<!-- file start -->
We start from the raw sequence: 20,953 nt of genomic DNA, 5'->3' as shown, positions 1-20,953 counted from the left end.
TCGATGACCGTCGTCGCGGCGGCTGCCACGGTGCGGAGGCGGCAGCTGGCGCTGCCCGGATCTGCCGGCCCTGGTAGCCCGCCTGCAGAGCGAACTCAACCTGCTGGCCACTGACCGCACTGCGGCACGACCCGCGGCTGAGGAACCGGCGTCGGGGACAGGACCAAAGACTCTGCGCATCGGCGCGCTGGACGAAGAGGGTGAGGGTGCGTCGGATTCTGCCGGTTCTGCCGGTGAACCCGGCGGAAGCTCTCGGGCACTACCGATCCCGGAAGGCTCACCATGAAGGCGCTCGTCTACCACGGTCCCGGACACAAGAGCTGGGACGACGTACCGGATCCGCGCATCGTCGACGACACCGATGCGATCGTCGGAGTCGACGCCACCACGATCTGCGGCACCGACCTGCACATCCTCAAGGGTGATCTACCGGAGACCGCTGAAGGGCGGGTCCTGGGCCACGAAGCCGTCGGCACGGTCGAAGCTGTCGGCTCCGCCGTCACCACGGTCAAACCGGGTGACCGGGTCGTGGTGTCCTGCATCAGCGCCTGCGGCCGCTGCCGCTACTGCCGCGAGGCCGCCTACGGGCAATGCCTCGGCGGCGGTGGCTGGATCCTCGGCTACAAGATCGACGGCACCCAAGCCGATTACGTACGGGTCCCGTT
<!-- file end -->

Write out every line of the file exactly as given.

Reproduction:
We start from the raw sequence: 20,953 nt of genomic DNA, 5'->3' as shown, positions 1-20,953 counted from the left end.
TCGATGACCGTCGTCGCGGCGGCTGCCACGGTGCGGAGGCGGCAGCTGGCGCTGCCCGGATCTGCCGGCCCTGGTAGCCCGCCTGCAGAGCGAACTCAACCTGCTGGCCACTGACCGCACTGCGGCACGACCCGCGGCTGAGGAACCGGCGTCGGGGACAGGACCAAAGACTCTGCGCATCGGCGCGCTGGACGAAGAGGGTGAGGGTGCGTCGGATTCTGCCGGTTCTGCCGGTGAACCCGGCGGAAGCTCTCGGGCACTACCGATCCCGGAAGGCTCACCATGAAGGCGCTCGTCTACCACGGTCCCGGACACAAGAGCTGGGACGACGTACCGGATCCGCGCATCGTCGACGACACCGATGCGATCGTCGGAGTCGACGCCACCACGATCTGCGGCACCGACCTGCACATCCTCAAGGGTGATCTACCGGAGACCGCTGAAGGGCGGGTCCTGGGCCACGAAGCCGTCGGCACGGTCGAAGCTGTCGGCTCCGCCGTCACCACGGTCAAACCGGGTGACCGGGTCGTGGTGTCCTGCATCAGCGCCTGCGGCCGCTGCCGCTACTGCCGCGAGGCCGCCTACGGGCAATGCCTCGGCGGCGGTGGCTGGATCCTCGGCTACAAGATCGACGGCACCCAAGCCGATTACGTACGGGTCCCGTT